I find that 3D functions can have so many parameters that it gets difficult to get them right. This post provides a solution – named parameters – which I’ll use in future posts.

(If this isn’t exciting enough, tomorrow we create hills, and the next day, we make darkness).

The problem

I’ll use this function that we’ve used before, as an example. It isn’t the worst – I have one with twice as many parameters!

If I provide this function for you to use, with instructions on what everything is, it is still very easy to get things in the wrong place, or waste time going back to the instructions several times. And if you’re trying to find a small problem somewhere, it can be messy trying to figure out what all the numbers mean, in something like this:

Using named parameters

Suppose you are able to call the function like this, instead

it is much easier to enter the values without mistakes, or figure out what is going on, later. So named parameters can make it easier to work with complex functions, and can reduce errors.

The other advantage is that you can name parameters in any order you like, and leave out any that you don’t want – whereas if you just provide a list of values, then you can’t leave any out, because if you do, the function will get them in the wrong order.

It isn’t hard to do this, because a table can hold named values, so all we have to do is make our named list into a table by adding {}, like so

Then, in the AddFourWalls function, we can take each of the named values and put them into the variables we want to use, like this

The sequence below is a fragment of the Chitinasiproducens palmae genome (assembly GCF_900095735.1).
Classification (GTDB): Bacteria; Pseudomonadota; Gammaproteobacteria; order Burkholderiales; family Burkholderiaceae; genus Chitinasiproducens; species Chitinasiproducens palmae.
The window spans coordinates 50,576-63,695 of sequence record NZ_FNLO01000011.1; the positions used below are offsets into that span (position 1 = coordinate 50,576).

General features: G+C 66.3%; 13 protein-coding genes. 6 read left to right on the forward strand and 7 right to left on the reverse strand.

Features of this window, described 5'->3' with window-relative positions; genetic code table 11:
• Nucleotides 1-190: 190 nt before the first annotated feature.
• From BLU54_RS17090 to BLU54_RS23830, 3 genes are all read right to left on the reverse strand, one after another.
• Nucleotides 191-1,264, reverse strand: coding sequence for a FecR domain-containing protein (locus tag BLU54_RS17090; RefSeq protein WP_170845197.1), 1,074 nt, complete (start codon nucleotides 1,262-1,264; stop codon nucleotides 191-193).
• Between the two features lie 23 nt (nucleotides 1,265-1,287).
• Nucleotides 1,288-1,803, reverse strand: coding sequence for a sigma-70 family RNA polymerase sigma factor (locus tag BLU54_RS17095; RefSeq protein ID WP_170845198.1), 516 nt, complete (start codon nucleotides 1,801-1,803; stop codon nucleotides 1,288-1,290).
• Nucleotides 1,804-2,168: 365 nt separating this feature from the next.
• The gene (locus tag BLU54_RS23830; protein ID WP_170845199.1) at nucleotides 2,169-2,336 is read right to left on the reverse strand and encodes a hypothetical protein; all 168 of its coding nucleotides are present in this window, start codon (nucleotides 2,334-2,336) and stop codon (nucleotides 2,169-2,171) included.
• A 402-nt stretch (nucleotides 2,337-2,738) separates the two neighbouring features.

x=p.x
y=p.y
….etc

Providing a choice

I’d like to go a bit further, and be able to provide either a list of values or a named list. You don’t have to read this if it doesn’t interest you, but it uses a nice Lua trick.

That trick is that if you write

then all your parameters will be contained in something called arg (short for arguments).

If you provide a list of items, then arg will be a table of those items, ie arg[1]=x, arg[2]=y, …..

If you provide a table of named parameters, that table will be in arg[1], so arg[1].x=x, arg[1].y=y, etc.

So I wrote a function called Params that takes arg, and a list of all the parameter names in the right order, and returns a list of parameter values no matter what you provide. They can then be assigned to the variables you want to use in your function.

For the AddFourWalls function, this is the result

```function AddFourWalls(...)
local x,y,z,w,h,d,img,s=Params(
{'x','y','z','width','height','depth',
'img','scaling'},arg)
```

So now I can call this function in two ways

```    AddFourWalls(200,0,300,300,19,50,i,.1)
depth=50,img=i,scaling=.1})
```

Here is my Params function, nothing too clever about it.

```function Params(list,tbl) --tbl is params
if type(tbl[1])=="table" then --was named table
local t={} --match the named params with the list provided
for n,v in pairs(tbl[1]) do
for i=1,#list do
if n==list[i] then t[i]=v break end
end
end
return unpack(t)
else --was an unnamed list, return it as is
return unpack(tbl)
end
end
```